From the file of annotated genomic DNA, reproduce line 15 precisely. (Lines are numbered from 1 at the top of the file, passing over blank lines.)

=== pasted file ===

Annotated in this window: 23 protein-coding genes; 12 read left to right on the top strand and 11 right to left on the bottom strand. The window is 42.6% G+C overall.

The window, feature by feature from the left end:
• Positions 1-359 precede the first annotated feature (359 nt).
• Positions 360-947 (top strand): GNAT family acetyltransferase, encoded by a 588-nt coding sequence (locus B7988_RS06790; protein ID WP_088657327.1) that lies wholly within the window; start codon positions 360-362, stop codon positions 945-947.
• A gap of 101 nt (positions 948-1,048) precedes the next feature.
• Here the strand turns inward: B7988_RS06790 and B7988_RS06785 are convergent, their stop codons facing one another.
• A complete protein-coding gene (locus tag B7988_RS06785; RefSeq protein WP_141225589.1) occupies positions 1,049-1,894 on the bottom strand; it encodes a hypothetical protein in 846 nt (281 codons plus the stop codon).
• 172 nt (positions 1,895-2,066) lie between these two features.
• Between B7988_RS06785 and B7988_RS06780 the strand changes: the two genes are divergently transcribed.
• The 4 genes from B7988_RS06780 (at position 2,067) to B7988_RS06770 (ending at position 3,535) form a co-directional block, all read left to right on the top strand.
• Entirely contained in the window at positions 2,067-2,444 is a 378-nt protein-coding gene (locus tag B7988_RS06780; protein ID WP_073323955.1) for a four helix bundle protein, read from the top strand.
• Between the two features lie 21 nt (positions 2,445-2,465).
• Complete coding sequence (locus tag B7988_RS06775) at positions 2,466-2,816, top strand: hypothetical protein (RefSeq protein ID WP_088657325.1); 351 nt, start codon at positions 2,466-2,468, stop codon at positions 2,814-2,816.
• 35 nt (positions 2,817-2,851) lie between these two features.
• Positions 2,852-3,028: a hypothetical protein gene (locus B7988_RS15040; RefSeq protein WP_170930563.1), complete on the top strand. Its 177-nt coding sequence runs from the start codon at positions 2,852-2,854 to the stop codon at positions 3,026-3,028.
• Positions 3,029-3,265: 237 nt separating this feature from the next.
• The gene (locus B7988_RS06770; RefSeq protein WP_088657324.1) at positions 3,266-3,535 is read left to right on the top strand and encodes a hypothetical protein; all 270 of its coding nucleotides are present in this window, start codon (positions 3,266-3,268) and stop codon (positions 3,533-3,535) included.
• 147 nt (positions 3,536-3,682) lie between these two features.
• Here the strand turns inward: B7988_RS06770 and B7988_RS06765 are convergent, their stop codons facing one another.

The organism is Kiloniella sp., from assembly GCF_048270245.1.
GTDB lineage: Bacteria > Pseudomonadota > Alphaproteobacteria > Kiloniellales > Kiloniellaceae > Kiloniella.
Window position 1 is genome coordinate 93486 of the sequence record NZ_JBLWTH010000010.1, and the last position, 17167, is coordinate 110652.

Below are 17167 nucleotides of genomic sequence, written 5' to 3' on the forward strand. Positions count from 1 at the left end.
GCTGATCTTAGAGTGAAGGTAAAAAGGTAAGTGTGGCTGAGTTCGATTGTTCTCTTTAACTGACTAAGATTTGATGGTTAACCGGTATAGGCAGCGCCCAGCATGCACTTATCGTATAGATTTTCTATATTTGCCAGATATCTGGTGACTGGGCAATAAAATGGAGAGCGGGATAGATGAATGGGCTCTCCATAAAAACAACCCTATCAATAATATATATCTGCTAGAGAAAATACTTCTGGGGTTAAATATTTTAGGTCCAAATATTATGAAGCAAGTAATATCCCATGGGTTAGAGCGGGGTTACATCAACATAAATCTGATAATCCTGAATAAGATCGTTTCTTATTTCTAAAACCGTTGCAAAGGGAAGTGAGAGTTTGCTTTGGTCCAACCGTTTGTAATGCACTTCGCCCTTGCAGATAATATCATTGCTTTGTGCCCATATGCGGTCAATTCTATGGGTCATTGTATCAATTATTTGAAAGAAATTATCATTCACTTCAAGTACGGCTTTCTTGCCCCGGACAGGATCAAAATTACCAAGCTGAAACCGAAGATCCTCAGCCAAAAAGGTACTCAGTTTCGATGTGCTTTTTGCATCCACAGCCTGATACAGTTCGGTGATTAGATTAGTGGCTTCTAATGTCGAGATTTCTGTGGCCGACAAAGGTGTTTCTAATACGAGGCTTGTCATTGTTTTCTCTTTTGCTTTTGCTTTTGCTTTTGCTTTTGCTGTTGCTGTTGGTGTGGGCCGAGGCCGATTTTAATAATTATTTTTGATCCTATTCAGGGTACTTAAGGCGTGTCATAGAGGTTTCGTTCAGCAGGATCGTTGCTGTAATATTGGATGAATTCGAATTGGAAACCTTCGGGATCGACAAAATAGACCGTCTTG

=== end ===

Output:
• Positions 2,852-3,028: a hypothetical protein gene (locus B7988_RS15040; RefSeq protein WP_170930563.1), complete on the top strand. Its 177-nt coding sequence runs from the start codon at positions 2,852-2,854 to the stop codon at positions 3,026-3,028.